Bitterweeds

It is the time of year when bitterweeds and goldenrods seem to be at their glorious peak. I passed by a field the other day and it looked like someone had planted bitterweeds all across their pasture. I seriously doubt that they had, but they sure had a crop. If it was a cash crop, they would be sitting pretty. The problem is there’s not a need for bitterness or bitterweeds. I remember as a youngster hearing people talk about the bitterweeds and their efforts to keep the cows away from the bitterweeds, because it made for bitter milk. If you’ve never taken a big gulp of milk tainted with that bitterness, you have missed one of life’s treats and for that you can be thankful.

As a youngster I remember my parents bought milk from a family in our church that had several cows and sold milk to the neighbors. I do not remember it ever being anything but good until one morning we sat down to breakfast and almost simultaneously several of us took a gulp of milk only to respond with a gag. What in the world was wrong with the milk? Well, the milk was bitter because the cow had only passed on what she had taken in. The people from whom we had gotten the milk were so apologetic for they had discovered the same thing as they drank their own milk. Furthermore, they had already done an investigation and found the source of the tainted, bitter milk. One cow had gotten out of the pasture into a neighbor’s pasture that was filled with bitterweeds. Apparently, she had eaten her fill and when they milked their other few cows all of it went into the same vat which ruined all the milk for everyone. It was the only time I ever tasted any milk laced with bitterweeds, but amazingly until this day I remember the taste. Occasionally when I drink some milk, before I gulp it down I think about that moment and I take a sip before I take a gulp.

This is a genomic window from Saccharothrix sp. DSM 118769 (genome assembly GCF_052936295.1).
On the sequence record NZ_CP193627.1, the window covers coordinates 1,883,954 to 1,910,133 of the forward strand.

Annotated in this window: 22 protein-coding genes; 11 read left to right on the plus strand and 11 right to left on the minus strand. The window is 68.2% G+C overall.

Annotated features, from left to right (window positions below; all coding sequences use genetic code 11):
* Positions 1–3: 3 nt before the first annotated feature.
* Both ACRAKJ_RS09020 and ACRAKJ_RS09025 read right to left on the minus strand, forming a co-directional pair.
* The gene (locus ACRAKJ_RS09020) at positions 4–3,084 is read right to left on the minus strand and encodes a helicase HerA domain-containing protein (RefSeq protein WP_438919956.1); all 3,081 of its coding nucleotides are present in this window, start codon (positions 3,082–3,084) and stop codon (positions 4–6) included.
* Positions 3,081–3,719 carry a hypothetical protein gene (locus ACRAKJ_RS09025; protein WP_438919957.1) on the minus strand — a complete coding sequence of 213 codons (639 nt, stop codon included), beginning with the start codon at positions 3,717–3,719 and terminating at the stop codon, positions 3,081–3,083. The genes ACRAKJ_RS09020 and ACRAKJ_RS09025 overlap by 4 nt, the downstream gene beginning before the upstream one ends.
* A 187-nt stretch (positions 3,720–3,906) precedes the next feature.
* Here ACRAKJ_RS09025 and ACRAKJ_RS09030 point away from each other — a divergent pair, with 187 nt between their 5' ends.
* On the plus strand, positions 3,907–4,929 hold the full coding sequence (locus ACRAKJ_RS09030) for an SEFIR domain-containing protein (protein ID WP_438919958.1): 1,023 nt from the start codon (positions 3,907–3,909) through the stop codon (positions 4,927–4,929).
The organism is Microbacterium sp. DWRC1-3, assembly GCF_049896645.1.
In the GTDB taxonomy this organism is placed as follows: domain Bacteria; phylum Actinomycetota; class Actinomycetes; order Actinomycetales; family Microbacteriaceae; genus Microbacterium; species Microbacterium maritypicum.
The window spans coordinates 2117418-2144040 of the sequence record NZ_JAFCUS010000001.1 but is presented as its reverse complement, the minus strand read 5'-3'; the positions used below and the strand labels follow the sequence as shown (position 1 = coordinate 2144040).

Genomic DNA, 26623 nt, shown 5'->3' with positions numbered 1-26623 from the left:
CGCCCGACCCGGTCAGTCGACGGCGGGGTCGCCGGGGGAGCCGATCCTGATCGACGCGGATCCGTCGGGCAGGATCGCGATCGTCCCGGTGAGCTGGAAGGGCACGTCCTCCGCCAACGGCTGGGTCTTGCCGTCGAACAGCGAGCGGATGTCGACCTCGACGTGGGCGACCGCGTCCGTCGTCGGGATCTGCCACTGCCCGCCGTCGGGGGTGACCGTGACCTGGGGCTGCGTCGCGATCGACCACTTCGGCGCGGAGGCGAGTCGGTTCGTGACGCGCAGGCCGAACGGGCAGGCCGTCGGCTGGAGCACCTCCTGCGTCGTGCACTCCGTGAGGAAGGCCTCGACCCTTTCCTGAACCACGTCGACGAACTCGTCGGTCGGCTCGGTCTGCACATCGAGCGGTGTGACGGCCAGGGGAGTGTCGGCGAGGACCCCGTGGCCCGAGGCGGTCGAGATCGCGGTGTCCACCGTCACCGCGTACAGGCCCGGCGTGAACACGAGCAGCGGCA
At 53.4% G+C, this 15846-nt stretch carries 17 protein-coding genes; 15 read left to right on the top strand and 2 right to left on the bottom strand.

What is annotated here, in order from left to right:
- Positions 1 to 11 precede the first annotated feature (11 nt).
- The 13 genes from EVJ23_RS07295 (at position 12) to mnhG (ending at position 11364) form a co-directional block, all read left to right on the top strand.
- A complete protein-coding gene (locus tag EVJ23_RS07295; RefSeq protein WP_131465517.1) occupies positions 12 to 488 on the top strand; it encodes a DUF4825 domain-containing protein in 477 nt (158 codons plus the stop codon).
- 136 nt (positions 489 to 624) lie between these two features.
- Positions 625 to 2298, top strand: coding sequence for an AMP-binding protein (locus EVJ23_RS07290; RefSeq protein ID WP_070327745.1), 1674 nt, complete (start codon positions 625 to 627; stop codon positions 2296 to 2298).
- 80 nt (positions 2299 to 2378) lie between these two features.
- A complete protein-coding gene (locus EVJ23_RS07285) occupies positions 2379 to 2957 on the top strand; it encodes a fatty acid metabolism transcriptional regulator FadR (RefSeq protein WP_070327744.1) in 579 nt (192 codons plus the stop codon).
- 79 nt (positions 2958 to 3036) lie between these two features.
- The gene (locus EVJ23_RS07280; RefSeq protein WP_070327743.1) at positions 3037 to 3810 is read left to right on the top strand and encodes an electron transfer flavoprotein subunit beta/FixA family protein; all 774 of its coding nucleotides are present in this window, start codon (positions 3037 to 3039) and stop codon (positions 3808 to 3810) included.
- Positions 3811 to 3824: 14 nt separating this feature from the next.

I do not know if they have bitterweeds in the Holy Land, but I know this — the writers of Scripture and the Lord himself knew a great deal about bitterness. Water that was bitter. People that were bitter. It’s found everywhere. In the midst of Job’s difficulties, he said, “My soul is weary of my life; I will leave my complaint upon myself; I will speak in the bitterness of my soul” (Job 10:1). Like Job, you may feel like doing the same thing.

The writer of Proverbs describes the difficulties that parents have in raising children, and in speaking of a difficult son said, “A foolish son is a grief to his father, and bitterness to her that bare him” (Prov. 17:25). Children are a blessing but at times they, like we when we were kids, can be of bitterness to the parents.

The Apostle Paul writes to all of us and says, “Let all bitterness, and wrath, and anger, and clamour, and evil speaking, be put away from you, with all malice” (Eph. 4:31).  Obviously, in the Christian’s life and the church as a whole, bitterness is a destructive and harmful thing. It is in that significant passage of Hebrews 12:15 that the Scripture says, “Looking diligently lest any man fail of the grace of God; lest any root of bitterness springing up trouble you, and thereby many be defiled.” It seems that bitterweeds can speak volumes to those of us who know the Lord and seek to serve in His Kingdom. Three significant things come out of the bitter milk that I once drank.